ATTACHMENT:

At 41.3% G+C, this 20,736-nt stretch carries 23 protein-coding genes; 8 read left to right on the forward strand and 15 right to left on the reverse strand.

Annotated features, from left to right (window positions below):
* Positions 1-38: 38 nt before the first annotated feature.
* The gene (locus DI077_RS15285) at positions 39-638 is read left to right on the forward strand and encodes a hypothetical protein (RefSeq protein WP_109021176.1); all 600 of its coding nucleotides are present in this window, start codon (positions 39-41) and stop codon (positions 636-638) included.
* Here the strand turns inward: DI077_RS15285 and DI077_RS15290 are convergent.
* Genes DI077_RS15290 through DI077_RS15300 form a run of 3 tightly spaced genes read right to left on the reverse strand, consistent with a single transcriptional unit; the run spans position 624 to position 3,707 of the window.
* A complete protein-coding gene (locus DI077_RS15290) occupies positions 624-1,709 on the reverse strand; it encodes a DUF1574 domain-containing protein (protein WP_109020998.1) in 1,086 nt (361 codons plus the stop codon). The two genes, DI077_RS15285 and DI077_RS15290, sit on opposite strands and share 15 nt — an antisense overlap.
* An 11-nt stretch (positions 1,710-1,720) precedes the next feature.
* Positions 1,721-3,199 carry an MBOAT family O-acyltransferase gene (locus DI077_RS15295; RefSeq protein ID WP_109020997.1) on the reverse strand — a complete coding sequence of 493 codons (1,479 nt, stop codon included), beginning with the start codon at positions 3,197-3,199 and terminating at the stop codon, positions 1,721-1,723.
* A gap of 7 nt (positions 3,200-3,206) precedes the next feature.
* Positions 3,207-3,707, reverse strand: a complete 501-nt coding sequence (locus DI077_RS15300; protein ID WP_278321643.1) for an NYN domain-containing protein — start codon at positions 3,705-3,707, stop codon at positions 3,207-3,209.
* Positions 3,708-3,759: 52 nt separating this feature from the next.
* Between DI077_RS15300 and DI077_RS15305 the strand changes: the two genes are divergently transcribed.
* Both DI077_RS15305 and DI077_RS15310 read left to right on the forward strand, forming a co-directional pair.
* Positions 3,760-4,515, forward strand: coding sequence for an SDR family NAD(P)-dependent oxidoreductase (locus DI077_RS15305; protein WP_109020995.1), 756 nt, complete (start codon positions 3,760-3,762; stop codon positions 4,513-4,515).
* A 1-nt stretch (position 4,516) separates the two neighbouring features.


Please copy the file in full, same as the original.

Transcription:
At 41.3% G+C, this 20,736-nt stretch carries 23 protein-coding genes; 8 read left to right on the forward strand and 15 right to left on the reverse strand.

Annotated features, from left to right (window positions below):
* Positions 1-38: 38 nt before the first annotated feature.
* The gene (locus DI077_RS15285) at positions 39-638 is read left to right on the forward strand and encodes a hypothetical protein (RefSeq protein WP_109021176.1); all 600 of its coding nucleotides are present in this window, start codon (positions 39-41) and stop codon (positions 636-638) included.
* Here the strand turns inward: DI077_RS15285 and DI077_RS15290 are convergent.
* Genes DI077_RS15290 through DI077_RS15300 form a run of 3 tightly spaced genes read right to left on the reverse strand, consistent with a single transcriptional unit; the run spans position 624 to position 3,707 of the window.
* A complete protein-coding gene (locus DI077_RS15290) occupies positions 624-1,709 on the reverse strand; it encodes a DUF1574 domain-containing protein (protein WP_109020998.1) in 1,086 nt (361 codons plus the stop codon). The two genes, DI077_RS15285 and DI077_RS15290, sit on opposite strands and share 15 nt — an antisense overlap.
* An 11-nt stretch (positions 1,710-1,720) precedes the next feature.
* Positions 1,721-3,199 carry an MBOAT family O-acyltransferase gene (locus DI077_RS15295; RefSeq protein ID WP_109020997.1) on the reverse strand — a complete coding sequence of 493 codons (1,479 nt, stop codon included), beginning with the start codon at positions 3,197-3,199 and terminating at the stop codon, positions 1,721-1,723.
* A gap of 7 nt (positions 3,200-3,206) precedes the next feature.
* Positions 3,207-3,707, reverse strand: a complete 501-nt coding sequence (locus DI077_RS15300; protein ID WP_278321643.1) for an NYN domain-containing protein — start codon at positions 3,705-3,707, stop codon at positions 3,207-3,209.
* Positions 3,708-3,759: 52 nt separating this feature from the next.
* Between DI077_RS15300 and DI077_RS15305 the strand changes: the two genes are divergently transcribed.
* Both DI077_RS15305 and DI077_RS15310 read left to right on the forward strand, forming a co-directional pair.
* Positions 3,760-4,515, forward strand: coding sequence for an SDR family NAD(P)-dependent oxidoreductase (locus DI077_RS15305; protein WP_109020995.1), 756 nt, complete (start codon positions 3,760-3,762; stop codon positions 4,513-4,515).
* A 1-nt stretch (position 4,516) separates the two neighbouring features.